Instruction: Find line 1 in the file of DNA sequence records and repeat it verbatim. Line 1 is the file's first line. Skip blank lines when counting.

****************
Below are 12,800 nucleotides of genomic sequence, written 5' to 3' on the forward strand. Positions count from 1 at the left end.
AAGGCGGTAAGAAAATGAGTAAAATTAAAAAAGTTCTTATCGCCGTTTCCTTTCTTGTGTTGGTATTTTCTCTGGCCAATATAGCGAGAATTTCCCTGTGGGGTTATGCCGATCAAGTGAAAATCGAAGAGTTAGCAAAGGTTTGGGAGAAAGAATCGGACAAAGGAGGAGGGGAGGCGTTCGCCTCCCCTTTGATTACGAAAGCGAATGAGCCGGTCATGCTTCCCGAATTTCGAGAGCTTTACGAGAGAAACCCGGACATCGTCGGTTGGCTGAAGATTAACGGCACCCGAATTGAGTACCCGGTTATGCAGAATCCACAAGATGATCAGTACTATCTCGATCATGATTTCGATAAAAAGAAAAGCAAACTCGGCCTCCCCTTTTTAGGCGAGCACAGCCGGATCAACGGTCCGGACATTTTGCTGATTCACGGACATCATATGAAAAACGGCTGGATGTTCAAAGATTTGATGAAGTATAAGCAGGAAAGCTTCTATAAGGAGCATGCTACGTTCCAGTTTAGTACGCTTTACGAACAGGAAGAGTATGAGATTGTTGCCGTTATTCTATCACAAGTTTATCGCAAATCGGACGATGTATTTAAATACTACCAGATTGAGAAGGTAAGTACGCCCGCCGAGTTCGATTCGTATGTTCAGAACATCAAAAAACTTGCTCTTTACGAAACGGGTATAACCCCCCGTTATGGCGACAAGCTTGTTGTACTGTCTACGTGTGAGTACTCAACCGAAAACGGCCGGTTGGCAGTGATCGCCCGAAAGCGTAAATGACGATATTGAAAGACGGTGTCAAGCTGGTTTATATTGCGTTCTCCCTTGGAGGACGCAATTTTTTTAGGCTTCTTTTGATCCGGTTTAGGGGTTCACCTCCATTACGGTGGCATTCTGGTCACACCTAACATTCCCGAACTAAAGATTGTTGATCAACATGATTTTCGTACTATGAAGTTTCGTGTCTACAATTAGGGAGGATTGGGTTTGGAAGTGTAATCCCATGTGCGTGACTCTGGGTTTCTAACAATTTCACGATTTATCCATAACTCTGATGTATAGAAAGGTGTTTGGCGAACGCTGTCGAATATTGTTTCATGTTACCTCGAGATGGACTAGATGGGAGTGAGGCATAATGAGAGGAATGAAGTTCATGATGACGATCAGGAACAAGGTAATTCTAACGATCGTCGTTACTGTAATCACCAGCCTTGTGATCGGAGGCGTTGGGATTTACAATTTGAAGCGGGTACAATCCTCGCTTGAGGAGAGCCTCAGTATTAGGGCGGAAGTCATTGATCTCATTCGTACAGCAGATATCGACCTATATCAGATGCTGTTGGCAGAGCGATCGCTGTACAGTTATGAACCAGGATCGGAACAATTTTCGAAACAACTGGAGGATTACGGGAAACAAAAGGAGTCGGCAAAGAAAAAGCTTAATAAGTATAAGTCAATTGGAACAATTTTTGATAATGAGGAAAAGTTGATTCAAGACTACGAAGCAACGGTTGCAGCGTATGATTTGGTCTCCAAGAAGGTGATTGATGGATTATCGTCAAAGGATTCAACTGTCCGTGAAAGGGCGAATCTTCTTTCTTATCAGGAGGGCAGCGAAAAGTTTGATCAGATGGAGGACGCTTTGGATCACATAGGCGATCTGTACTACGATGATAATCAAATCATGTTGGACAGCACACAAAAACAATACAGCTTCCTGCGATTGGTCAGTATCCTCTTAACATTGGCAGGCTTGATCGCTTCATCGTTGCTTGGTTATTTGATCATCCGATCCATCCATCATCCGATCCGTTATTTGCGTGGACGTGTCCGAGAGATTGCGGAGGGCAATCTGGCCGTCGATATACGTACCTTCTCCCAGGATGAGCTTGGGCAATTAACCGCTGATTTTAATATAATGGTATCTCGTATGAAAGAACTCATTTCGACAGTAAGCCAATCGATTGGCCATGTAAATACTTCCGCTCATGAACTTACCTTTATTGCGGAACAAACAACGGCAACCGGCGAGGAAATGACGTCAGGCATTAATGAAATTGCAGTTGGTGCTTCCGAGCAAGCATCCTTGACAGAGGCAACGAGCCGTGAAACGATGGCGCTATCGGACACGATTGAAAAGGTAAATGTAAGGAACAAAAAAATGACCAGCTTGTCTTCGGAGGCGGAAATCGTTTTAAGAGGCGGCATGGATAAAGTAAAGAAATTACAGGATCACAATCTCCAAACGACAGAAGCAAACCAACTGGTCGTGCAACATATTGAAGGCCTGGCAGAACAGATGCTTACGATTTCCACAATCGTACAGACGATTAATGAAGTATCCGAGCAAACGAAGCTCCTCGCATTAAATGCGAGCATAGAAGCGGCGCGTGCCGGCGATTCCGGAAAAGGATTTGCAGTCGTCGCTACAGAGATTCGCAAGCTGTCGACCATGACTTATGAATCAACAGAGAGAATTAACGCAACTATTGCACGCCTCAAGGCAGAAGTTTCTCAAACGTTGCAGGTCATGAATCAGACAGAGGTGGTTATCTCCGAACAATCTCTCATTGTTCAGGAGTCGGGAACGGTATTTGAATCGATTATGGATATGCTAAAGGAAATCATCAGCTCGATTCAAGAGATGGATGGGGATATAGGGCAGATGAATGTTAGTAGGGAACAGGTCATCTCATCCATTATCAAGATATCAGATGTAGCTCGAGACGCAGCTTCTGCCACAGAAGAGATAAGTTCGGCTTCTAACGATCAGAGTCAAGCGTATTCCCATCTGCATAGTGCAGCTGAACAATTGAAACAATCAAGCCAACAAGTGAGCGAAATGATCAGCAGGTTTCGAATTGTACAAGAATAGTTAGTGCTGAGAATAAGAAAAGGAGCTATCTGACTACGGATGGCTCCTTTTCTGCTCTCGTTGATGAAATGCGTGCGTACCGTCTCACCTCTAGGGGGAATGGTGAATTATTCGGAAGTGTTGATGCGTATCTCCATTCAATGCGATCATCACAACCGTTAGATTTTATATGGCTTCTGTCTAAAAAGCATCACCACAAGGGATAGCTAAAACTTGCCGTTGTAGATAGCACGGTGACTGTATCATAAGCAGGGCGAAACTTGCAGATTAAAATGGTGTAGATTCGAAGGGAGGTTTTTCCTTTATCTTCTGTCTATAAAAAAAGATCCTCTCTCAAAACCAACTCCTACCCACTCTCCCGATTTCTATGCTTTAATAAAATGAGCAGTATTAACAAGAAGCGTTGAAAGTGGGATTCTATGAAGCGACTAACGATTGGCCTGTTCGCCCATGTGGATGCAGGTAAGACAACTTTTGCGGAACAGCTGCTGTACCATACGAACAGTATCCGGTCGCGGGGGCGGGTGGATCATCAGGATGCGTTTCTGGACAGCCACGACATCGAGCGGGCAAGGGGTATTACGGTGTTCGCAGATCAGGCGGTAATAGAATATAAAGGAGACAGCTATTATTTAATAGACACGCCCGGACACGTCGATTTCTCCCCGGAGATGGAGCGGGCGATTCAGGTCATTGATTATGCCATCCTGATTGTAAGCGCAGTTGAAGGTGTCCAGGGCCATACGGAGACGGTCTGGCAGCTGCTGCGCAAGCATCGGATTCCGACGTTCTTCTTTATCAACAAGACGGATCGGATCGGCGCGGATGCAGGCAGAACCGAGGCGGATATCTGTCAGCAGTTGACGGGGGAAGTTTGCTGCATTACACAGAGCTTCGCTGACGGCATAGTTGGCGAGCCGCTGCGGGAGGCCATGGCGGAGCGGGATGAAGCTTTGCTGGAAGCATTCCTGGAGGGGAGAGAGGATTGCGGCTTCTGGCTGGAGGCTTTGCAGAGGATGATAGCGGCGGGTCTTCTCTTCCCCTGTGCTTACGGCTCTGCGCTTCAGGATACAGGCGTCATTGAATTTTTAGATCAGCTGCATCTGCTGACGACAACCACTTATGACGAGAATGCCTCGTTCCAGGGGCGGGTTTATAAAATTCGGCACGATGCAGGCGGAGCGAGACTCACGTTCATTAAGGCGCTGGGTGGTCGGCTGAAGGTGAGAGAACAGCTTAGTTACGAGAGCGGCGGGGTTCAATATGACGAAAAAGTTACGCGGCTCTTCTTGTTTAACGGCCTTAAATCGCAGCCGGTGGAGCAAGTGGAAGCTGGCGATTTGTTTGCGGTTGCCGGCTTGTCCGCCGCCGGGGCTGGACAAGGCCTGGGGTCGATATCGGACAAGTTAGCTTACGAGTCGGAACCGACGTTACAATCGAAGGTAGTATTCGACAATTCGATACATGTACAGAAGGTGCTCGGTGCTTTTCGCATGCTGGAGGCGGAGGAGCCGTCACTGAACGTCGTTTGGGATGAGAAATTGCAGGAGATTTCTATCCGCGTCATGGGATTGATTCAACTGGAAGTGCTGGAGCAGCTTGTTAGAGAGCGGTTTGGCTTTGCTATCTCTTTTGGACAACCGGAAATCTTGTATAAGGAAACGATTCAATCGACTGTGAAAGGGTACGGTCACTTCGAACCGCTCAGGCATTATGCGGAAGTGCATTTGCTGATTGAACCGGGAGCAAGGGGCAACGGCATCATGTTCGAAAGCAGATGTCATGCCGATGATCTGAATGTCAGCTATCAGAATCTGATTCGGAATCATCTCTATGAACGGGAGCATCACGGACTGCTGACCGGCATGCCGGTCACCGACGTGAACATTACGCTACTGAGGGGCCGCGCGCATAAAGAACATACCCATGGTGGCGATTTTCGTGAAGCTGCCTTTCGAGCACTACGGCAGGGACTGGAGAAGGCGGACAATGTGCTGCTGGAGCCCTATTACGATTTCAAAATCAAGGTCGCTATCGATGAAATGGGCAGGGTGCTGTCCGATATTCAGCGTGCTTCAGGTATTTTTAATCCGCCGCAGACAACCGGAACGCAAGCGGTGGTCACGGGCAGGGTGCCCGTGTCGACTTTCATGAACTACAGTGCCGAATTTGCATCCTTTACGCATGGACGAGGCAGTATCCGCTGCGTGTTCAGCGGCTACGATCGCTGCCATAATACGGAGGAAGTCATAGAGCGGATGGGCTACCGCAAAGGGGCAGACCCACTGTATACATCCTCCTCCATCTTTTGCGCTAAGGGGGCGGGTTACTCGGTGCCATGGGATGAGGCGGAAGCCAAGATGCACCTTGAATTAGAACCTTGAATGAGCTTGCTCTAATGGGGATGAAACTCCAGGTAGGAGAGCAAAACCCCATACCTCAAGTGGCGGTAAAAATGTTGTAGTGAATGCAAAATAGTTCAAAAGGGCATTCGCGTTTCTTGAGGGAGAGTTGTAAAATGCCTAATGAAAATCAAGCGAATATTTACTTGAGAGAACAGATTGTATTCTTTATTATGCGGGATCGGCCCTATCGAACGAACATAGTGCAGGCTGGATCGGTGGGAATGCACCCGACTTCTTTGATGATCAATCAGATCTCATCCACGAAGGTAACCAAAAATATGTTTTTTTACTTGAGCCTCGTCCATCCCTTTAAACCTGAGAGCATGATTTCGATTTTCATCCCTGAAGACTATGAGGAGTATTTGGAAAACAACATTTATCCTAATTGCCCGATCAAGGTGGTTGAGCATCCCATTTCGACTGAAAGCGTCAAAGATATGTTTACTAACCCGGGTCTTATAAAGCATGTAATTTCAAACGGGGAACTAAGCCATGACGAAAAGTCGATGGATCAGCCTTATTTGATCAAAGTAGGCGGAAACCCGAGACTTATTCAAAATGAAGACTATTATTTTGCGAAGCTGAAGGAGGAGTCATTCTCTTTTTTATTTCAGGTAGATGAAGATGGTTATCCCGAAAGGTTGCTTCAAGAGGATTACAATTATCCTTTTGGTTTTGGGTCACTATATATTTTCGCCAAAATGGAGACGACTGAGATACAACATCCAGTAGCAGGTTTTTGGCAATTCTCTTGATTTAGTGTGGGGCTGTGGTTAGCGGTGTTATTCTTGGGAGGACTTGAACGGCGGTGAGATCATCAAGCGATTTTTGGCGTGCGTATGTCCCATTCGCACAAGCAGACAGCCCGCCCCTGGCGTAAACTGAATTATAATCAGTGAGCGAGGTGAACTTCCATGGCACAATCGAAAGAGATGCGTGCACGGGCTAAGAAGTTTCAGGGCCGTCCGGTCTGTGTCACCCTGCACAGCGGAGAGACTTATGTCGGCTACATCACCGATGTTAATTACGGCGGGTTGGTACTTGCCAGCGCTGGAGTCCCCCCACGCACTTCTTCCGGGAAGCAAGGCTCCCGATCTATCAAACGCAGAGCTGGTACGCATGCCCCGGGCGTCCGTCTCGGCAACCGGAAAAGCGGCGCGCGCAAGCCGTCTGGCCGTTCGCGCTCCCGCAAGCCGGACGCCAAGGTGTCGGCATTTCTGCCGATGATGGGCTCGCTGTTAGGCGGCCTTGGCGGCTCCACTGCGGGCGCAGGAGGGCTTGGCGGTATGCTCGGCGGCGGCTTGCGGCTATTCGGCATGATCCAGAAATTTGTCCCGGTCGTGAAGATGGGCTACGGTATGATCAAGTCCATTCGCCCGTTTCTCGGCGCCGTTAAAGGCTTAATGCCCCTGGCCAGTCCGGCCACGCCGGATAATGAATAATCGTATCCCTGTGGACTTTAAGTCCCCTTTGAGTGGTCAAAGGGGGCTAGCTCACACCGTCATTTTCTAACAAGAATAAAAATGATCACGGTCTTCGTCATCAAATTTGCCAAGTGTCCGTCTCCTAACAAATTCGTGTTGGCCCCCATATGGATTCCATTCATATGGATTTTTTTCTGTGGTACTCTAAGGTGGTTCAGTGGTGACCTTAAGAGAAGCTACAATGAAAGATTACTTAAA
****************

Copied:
Below are 12,800 nucleotides of genomic sequence, written 5' to 3' on the forward strand. Positions count from 1 at the left end.